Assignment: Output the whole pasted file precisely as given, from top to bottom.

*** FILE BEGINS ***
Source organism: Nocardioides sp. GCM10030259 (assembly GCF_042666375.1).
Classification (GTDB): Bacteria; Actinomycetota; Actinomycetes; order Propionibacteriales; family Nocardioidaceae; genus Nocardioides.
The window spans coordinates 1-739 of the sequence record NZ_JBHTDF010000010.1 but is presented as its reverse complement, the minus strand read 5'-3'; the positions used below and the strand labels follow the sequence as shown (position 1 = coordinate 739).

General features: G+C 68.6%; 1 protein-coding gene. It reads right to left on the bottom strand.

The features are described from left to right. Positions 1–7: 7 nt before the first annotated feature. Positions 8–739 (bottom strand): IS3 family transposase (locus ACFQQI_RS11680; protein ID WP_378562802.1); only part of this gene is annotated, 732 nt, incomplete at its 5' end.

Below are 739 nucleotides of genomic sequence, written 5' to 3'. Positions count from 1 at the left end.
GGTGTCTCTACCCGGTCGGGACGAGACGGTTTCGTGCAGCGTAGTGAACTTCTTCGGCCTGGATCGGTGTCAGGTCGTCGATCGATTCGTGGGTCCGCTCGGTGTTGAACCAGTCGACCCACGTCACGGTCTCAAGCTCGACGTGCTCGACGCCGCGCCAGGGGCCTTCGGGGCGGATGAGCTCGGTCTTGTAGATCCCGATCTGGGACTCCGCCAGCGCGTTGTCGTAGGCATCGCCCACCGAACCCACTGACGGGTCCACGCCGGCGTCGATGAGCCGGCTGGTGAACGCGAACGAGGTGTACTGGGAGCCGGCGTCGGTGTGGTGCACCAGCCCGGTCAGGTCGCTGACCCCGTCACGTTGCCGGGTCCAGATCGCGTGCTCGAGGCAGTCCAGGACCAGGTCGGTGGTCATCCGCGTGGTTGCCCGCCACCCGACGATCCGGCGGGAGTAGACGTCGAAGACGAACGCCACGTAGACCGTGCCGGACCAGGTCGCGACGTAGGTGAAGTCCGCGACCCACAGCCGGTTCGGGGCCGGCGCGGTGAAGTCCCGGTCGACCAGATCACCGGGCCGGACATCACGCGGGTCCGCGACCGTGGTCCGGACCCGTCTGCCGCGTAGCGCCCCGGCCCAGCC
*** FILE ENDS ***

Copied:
Source organism: Nocardioides sp. GCM10030259 (assembly GCF_042666375.1).
Classification (GTDB): Bacteria; Actinomycetota; Actinomycetes; order Propionibacteriales; family Nocardioidaceae; genus Nocardioides.
The window spans coordinates 1-739 of the sequence record NZ_JBHTDF010000010.1 but is presented as its reverse complement, the minus strand read 5'-3'; the positions used below and the strand labels follow the sequence as shown (position 1 = coordinate 739).

General features: G+C 68.6%; 1 protein-coding gene. It reads right to left on the bottom strand.

The features are described from left to right. Positions 1–7: 7 nt before the first annotated feature. Positions 8–739 (bottom strand): IS3 family transposase (locus ACFQQI_RS11680; protein ID WP_378562802.1); only part of this gene is annotated, 732 nt, incomplete at its 5' end.

Below are 739 nucleotides of genomic sequence, written 5' to 3'. Positions count from 1 at the left end.
GGTGTCTCTACCCGGTCGGGACGAGACGGTTTCGTGCAGCGTAGTGAACTTCTTCGGCCTGGATCGGTGTCAGGTCGTCGATCGATTCGTGGGTCCGCTCGGTGTTGAACCAGTCGACCCACGTCACGGTCTCAAGCTCGACGTGCTCGACGCCGCGCCAGGGGCCTTCGGGGCGGATGAGCTCGGTCTTGTAGATCCCGATCTGGGACTCCGCCAGCGCGTTGTCGTAGGCATCGCCCACCGAACCCACTGACGGGTCCACGCCGGCGTCGATGAGCCGGCTGGTGAACGCGAACGAGGTGTACTGGGAGCCGGCGTCGGTGTGGTGCACCAGCCCGGTCAGGTCGCTGACCCCGTCACGTTGCCGGGTCCAGATCGCGTGCTCGAGGCAGTCCAGGACCAGGTCGGTGGTCATCCGCGTGGTTGCCCGCCACCCGACGATCCGGCGGGAGTAGACGTCGAAGACGAACGCCACGTAGACCGTGCCGGACCAGGTCGCGACGTAGGTGAAGTCCGCGACCCACAGCCGGTTCGGGGCCGGCGCGGTGAAGTCCCGGTCGACCAGATCACCGGGCCGGACATCACGCGGGTCCGCGACCGTGGTCCGGACCCGTCTGCCGCGTAGCGCCCCGGCCCAGCC